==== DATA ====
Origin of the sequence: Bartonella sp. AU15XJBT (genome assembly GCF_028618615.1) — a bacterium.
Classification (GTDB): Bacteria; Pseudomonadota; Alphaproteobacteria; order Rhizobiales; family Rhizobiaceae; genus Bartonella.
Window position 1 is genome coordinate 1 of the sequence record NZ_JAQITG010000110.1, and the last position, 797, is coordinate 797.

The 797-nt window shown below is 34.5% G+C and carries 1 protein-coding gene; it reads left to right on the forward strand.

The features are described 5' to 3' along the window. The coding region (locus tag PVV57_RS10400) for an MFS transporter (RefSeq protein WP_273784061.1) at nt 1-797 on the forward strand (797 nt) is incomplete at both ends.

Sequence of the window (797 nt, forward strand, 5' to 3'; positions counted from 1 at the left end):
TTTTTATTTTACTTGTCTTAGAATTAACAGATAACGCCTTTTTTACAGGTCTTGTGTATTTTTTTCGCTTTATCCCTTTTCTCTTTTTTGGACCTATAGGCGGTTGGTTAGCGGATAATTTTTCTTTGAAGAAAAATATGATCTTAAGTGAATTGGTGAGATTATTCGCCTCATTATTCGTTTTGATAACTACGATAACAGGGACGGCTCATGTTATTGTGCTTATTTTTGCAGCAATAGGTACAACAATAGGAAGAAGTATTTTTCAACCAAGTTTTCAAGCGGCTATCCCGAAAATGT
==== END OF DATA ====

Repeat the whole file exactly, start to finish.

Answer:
Origin of the sequence: Bartonella sp. AU15XJBT (genome assembly GCF_028618615.1) — a bacterium.
Classification (GTDB): Bacteria; Pseudomonadota; Alphaproteobacteria; order Rhizobiales; family Rhizobiaceae; genus Bartonella.
Window position 1 is genome coordinate 1 of the sequence record NZ_JAQITG010000110.1, and the last position, 797, is coordinate 797.

The 797-nt window shown below is 34.5% G+C and carries 1 protein-coding gene; it reads left to right on the forward strand.

The features are described 5' to 3' along the window. The coding region (locus tag PVV57_RS10400) for an MFS transporter (RefSeq protein WP_273784061.1) at nt 1-797 on the forward strand (797 nt) is incomplete at both ends.

Sequence of the window (797 nt, forward strand, 5' to 3'; positions counted from 1 at the left end):
TTTTTATTTTACTTGTCTTAGAATTAACAGATAACGCCTTTTTTACAGGTCTTGTGTATTTTTTTCGCTTTATCCCTTTTCTCTTTTTTGGACCTATAGGCGGTTGGTTAGCGGATAATTTTTCTTTGAAGAAAAATATGATCTTAAGTGAATTGGTGAGATTATTCGCCTCATTATTCGTTTTGATAACTACGATAACAGGGACGGCTCATGTTATTGTGCTTATTTTTGCAGCAATAGGTACAACAATAGGAAGAAGTATTTTTCAACCAAGTTTTCAAGCGGCTATCCCGAAAATGT